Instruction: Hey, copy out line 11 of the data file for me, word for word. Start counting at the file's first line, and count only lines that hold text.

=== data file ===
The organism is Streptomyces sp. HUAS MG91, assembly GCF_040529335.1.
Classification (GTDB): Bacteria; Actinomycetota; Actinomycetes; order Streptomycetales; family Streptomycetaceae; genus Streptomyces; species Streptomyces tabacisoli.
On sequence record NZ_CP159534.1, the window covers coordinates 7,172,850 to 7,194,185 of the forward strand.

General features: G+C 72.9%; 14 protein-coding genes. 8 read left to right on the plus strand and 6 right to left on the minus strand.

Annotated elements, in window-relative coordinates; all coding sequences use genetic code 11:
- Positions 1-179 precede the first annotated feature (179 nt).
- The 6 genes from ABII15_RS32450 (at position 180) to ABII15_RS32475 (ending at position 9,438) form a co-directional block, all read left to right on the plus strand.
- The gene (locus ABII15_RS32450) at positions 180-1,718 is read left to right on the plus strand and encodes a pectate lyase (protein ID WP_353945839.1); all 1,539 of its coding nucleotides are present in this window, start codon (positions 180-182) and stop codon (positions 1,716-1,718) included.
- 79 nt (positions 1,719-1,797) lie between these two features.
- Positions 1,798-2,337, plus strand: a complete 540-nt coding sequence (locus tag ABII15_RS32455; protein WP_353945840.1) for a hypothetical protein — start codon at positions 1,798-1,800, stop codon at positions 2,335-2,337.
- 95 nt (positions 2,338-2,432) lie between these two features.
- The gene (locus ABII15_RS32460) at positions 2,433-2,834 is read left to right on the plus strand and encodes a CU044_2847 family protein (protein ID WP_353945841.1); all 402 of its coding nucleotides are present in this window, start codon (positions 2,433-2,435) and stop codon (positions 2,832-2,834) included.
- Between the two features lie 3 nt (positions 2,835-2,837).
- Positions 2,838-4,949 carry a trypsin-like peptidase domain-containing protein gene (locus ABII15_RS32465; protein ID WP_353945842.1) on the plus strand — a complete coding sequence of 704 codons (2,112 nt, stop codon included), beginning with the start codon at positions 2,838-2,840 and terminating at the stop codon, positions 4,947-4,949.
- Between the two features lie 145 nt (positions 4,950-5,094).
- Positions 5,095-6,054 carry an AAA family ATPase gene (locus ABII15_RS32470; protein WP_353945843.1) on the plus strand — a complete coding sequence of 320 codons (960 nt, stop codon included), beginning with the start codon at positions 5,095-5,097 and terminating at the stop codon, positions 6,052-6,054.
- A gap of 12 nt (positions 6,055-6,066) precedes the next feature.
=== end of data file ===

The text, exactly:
- 95 nt (positions 2,338-2,432) lie between these two features.